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Happy cartoon adventures awaited Elliott every weekend.

It wasn’t just the marvel of electronic wiring inside this appliance box called television that fascinated me, instead, it was the magic of what awaited me on the screen of this device that drew me to adventures of fantasy in my favorite cartoons, other children’s programming and on into the parental favorites of my dad’s Western shows and family variety shows like “The Ed Sullivan Show” or “The Lawrence Welk Show”.

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A happy family tradition, in Elliott’s youth, that he still enjoys today in reruns on YouTube.

It just wasn’t Saturday night without the family tradition of enjoying “The Lawrence Welk Show” together.  Sometimes, Mom would even bring out the TV trays and we’d all settle into the Living Room so that we could eat our supper and be entertained at the same time by Lawrence and his “musical family”.  Wholesome entertainment, at its best, was the music and dancing brought to us each week there in our cozy farm house.   Many years later, when our family lived in Washington State, I’d go over to Mom’s retirement apartment every Saturday evening to have supper, reminisce and watch one of the great reruns of the Welk Show that were then being broadcast over PBS (Public Broadcasting System).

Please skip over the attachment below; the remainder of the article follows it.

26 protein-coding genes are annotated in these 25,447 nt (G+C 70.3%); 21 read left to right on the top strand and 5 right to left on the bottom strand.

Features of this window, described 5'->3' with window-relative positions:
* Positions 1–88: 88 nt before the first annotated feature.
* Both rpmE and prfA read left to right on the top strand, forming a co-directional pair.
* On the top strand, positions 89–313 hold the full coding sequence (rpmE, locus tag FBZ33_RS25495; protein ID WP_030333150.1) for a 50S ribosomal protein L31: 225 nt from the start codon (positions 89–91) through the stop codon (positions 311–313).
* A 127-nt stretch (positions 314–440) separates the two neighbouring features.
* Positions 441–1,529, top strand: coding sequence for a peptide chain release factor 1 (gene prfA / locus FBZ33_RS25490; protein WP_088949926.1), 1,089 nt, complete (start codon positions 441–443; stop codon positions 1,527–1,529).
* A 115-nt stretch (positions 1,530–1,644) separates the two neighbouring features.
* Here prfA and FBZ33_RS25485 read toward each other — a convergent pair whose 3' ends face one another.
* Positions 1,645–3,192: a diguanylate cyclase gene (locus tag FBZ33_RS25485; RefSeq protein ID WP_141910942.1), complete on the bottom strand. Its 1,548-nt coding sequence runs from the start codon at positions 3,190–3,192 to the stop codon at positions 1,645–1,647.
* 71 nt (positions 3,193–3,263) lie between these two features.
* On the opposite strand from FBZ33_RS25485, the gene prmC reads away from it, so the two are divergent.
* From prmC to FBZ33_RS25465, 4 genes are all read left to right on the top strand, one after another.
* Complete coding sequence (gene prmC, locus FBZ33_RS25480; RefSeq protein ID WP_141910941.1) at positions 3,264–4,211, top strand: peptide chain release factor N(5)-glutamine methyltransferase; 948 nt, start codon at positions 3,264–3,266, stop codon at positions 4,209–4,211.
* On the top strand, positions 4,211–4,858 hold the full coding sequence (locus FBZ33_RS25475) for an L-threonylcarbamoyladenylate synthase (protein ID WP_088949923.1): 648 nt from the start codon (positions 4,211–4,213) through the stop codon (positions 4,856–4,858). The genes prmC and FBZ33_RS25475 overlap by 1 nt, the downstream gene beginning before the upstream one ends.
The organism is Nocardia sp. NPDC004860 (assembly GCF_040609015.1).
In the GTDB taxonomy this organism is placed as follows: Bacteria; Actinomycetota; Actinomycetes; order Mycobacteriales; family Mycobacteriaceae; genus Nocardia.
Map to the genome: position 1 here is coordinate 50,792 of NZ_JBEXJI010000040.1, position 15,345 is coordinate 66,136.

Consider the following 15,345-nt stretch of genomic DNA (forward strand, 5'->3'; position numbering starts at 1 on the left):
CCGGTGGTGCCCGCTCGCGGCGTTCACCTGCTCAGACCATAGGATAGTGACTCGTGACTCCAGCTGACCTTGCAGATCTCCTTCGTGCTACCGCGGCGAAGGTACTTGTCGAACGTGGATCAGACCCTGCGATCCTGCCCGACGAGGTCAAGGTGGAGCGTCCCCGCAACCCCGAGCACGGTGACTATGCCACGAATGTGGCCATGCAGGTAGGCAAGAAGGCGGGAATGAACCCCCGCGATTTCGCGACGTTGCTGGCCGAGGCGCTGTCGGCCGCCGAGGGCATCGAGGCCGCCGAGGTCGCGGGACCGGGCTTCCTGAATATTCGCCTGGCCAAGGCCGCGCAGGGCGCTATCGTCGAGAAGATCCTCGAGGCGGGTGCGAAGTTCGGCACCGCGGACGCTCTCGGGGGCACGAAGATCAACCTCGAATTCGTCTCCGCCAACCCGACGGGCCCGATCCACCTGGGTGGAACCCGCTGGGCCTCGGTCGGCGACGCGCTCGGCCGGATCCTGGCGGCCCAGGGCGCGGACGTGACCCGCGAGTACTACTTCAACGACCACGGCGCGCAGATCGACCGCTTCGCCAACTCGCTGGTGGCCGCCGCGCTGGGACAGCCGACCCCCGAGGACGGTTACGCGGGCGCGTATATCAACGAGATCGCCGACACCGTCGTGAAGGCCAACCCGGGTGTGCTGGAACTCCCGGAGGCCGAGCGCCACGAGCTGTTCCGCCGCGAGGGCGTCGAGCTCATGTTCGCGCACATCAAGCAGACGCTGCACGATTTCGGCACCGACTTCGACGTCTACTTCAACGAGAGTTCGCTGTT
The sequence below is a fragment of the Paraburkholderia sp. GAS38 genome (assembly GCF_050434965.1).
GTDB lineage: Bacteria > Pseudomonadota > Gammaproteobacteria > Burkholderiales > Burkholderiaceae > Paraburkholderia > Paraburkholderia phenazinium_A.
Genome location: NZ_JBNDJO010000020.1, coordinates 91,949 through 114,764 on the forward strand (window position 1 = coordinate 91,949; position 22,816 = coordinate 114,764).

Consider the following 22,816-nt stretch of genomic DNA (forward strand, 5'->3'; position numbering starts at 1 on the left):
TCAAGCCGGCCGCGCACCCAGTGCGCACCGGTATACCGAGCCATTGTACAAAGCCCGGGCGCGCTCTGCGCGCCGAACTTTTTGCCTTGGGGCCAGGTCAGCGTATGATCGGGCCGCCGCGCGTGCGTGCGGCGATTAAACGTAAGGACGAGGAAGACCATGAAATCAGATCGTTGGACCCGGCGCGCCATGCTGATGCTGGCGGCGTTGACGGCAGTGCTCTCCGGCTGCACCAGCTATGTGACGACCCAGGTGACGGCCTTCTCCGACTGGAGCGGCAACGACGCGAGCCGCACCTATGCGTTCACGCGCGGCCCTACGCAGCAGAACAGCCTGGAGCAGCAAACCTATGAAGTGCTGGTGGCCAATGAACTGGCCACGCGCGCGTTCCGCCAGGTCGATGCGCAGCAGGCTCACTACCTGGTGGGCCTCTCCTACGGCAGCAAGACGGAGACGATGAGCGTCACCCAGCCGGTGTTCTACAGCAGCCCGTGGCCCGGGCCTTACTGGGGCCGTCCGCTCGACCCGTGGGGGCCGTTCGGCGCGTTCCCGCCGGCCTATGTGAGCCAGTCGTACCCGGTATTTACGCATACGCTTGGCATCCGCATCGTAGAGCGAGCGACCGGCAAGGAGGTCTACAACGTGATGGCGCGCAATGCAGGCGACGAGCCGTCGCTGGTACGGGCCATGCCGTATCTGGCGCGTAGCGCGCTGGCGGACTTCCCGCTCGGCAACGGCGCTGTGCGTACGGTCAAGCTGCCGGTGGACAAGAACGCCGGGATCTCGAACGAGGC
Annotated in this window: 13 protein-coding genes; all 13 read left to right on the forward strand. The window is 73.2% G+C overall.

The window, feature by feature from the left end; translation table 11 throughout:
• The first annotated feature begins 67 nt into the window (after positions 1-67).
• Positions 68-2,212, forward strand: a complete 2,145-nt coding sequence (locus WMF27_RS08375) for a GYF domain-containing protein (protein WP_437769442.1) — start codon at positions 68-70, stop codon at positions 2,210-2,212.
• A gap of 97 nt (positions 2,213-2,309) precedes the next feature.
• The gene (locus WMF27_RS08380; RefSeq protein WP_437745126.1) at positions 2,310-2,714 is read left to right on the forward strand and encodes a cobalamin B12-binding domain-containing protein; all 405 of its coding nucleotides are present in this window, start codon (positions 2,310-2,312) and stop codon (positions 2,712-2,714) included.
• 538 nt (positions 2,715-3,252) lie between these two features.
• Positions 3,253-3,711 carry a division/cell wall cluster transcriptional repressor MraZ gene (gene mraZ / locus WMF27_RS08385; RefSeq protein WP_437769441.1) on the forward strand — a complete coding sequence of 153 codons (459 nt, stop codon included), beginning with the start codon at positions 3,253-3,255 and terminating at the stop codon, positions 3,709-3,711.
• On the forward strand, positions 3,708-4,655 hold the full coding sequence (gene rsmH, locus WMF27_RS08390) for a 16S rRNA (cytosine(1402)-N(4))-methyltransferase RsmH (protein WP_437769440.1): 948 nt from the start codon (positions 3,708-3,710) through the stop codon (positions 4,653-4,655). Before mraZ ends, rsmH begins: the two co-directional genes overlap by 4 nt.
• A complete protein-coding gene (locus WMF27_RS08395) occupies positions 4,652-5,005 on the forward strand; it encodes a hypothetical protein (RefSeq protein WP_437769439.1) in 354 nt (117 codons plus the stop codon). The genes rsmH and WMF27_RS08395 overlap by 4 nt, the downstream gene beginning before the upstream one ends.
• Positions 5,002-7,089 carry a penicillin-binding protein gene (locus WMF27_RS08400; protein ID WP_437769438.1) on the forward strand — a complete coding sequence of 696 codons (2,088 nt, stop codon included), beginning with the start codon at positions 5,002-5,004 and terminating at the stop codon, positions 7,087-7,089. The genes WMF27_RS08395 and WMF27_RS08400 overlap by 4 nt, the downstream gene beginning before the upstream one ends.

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Weekdays held gentle adventures for Elliott as he’d watch “The Captain Kangaroo Show”.

Long before Sesame Street (and other children’s programs) ever aired, there was the fun of “The Captain Kangaroo Show”.   The “Captain” had giant pockets in his suit jacket, so that’s where the “kangaroo” part of his name came into play.  He would pull amazing things from those pockets for either a “show and tell” or to illustrate a story he was about to read to us.  There were puppets to watch, craft projects he’d do, cartoons to see (like “Tom Terrific”).  Of course, Captain’s good friend, “Mr. Green Jeans” was always there to engage in the playtime, as well.  The mythical clubhouse this all occurred in was known as the Captain’s “Treasure House”.  Even the program’s theme music (called “Puffin’ Billy”) still sticks sweetly in my mind to this day.